THOMAS BROOKS

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#48881 - Wednesday, June 13, 2012 9:08 PM Re: What is essential [Re: Dennis]
Pilgrim Offline

Head Honcho

Registered: Tuesday, April 3, 2001
Posts: 13356
Loc: NH, USA
Originally Posted By: Dennis
My pastor is a Dispensationalist, but he is also a 5 point Calvinist. I cannot for the life of me understand why he is a Dispensationalist;.... <cut>

1. There are 5-Point Calvinists and there are 5-Point Calvinists. wink
2. There are Dispensationalists and there are Dispensationalists. There are many "varieties" of Dispensationalism so it is important to know which "variety" someone embraces, from 'Acts 28' ultra-extremists, to the more docile and inconsistent "Progressive Dispensationalism" held by men like John MacArthur. Elsewhere I provided a link to an article by Kim Riddlebarger who took MacArthur to task for some very disparaging and foolish remarks he made in regard to Dispensationalism and Calvinism. At least MacArthur, albeit, on the other side of the proverbial fence, realizes there is a consistency and necessity of coherence in Reformed Theology. Of course, I believe he violates that coherence by embracing Dispensationalism. evilgrin
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#48882 - Wednesday, June 13, 2012 9:40 PM Re: What is essential [Re: Pilgrim]
Dennis Offline
Plebeian

Registered: Sunday, April 5, 2009
Posts: 21
Loc: Torrington, Ct.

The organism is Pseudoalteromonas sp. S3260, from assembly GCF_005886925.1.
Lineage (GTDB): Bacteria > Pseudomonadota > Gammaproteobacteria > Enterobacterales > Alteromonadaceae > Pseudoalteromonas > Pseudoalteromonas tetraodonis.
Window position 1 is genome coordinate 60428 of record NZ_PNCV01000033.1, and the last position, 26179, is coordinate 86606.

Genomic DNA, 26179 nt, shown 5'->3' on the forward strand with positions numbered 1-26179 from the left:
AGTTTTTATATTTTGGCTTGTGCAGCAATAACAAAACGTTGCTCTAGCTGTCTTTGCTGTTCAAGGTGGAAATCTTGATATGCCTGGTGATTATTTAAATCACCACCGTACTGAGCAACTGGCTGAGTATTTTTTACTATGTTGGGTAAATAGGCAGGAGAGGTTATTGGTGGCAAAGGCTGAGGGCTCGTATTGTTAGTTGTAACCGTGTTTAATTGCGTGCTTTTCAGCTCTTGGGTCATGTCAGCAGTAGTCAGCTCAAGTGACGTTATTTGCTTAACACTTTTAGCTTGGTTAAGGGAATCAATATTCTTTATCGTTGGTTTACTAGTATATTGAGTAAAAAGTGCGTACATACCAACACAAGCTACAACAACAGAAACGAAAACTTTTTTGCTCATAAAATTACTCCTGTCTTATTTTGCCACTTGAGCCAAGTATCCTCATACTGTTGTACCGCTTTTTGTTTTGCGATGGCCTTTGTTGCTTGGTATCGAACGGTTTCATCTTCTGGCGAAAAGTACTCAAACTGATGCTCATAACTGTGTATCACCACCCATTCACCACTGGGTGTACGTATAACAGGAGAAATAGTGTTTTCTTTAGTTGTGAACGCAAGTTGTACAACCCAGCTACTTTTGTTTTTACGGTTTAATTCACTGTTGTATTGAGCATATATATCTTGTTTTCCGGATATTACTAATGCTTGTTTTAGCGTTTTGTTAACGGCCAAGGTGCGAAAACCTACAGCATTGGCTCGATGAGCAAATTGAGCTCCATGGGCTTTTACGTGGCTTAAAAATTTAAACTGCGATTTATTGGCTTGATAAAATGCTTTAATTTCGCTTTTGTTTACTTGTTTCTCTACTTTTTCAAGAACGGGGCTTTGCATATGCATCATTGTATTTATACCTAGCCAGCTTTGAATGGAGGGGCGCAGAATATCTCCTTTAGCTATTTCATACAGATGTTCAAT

Originally Posted By: Pilgrim
Originally Posted By: Dennis
My pastor is a Dispensationalist, but he is also a 5 point Calvinist. I cannot for the life of me understand why he is a Dispensationalist;.... <cut>

1. There are 5-Point Calvinists and there are 5-Point Calvinists. wink
2. There are Dispensationalists and there are Dispensationalists. There are many "varieties" of Dispensationalism so it is important to know which "variety" someone embraces, from 'Acts 28' ultra-extremists, to the more docile and inconsistent "Progressive Dispensationalism" held by men like John MacArthur.
Yes sir, I agree.

Quote:

Elsewhere I provided a link to an article by Kim Riddlebarger who took MacArthur to task for some very disparaging and foolish remarks he made in regard to Dispensationalism and Calvinism. At least MacArthur, albeit, on the other side of the proverbial fence, realizes there is a consistency and necessity of coherence in Reformed Theology. Of course, I believe he violates that coherence by embracing Dispensationalism. evilgrin
Again, I agree. Thanks for the reply. smile
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"There is no possibility of taking a mercy out of God's hand, till the mercy be ripe for us, and we ripe for the mercy."